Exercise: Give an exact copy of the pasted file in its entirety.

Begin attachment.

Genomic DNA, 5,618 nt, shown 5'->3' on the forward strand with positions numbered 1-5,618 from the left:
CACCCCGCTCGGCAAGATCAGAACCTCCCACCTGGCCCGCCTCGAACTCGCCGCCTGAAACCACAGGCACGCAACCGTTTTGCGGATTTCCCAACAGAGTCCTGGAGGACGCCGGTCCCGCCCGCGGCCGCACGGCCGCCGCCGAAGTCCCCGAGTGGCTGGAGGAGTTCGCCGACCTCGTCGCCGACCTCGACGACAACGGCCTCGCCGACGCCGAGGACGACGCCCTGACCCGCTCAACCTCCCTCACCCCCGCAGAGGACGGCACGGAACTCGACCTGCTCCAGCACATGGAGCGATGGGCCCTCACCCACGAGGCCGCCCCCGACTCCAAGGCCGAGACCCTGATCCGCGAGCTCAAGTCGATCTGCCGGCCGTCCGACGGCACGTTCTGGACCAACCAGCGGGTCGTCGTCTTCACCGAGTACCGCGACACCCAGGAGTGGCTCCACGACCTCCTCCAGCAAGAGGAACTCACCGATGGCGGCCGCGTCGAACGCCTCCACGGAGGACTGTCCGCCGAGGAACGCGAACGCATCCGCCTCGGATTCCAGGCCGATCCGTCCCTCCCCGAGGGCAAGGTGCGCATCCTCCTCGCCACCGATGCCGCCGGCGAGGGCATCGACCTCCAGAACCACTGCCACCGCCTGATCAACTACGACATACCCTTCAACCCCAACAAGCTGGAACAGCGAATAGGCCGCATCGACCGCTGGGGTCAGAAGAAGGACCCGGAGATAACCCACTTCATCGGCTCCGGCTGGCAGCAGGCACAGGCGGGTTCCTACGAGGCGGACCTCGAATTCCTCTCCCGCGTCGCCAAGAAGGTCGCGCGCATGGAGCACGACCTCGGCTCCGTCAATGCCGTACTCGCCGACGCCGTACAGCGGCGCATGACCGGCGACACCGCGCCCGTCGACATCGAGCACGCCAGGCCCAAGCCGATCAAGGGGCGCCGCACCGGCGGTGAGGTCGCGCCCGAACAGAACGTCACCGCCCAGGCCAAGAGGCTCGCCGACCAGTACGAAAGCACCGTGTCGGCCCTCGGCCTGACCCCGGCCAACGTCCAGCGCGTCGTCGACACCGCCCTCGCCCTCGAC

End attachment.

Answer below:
Genomic DNA, 5,618 nt, shown 5'->3' on the forward strand with positions numbered 1-5,618 from the left:
CACCCCGCTCGGCAAGATCAGAACCTCCCACCTGGCCCGCCTCGAACTCGCCGCCTGAAACCACAGGCACGCAACCGTTTTGCGGATTTCCCAACAGAGTCCTGGAGGACGCCGGTCCCGCCCGCGGCCGCACGGCCGCCGCCGAAGTCCCCGAGTGGCTGGAGGAGTTCGCCGACCTCGTCGCCGACCTCGACGACAACGGCCTCGCCGACGCCGAGGACGACGCCCTGACCCGCTCAACCTCCCTCACCCCCGCAGAGGACGGCACGGAACTCGACCTGCTCCAGCACATGGAGCGATGGGCCCTCACCCACGAGGCCGCCCCCGACTCCAAGGCCGAGACCCTGATCCGCGAGCTCAAGTCGATCTGCCGGCCGTCCGACGGCACGTTCTGGACCAACCAGCGGGTCGTCGTCTTCACCGAGTACCGCGACACCCAGGAGTGGCTCCACGACCTCCTCCAGCAAGAGGAACTCACCGATGGCGGCCGCGTCGAACGCCTCCACGGAGGACTGTCCGCCGAGGAACGCGAACGCATCCGCCTCGGATTCCAGGCCGATCCGTCCCTCCCCGAGGGCAAGGTGCGCATCCTCCTCGCCACCGATGCCGCCGGCGAGGGCATCGACCTCCAGAACCACTGCCACCGCCTGATCAACTACGACATACCCTTCAACCCCAACAAGCTGGAACAGCGAATAGGCCGCATCGACCGCTGGGGTCAGAAGAAGGACCCGGAGATAACCCACTTCATCGGCTCCGGCTGGCAGCAGGCACAGGCGGGTTCCTACGAGGCGGACCTCGAATTCCTCTCCCGCGTCGCCAAGAAGGTCGCGCGCATGGAGCACGACCTCGGCTCCGTCAATGCCGTACTCGCCGACGCCGTACAGCGGCGCATGACCGGCGACACCGCGCCCGTCGACATCGAGCACGCCAGGCCCAAGCCGATCAAGGGGCGCCGCACCGGCGGTGAGGTCGCGCCCGAACAGAACGTCACCGCCCAGGCCAAGAGGCTCGCCGACCAGTACGAAAGCACCGTGTCGGCCCTCGGCCTGACCCCGGCCAACGTCCAGCGCGTCGTCGACACCGCCCTCGCCCTCGAC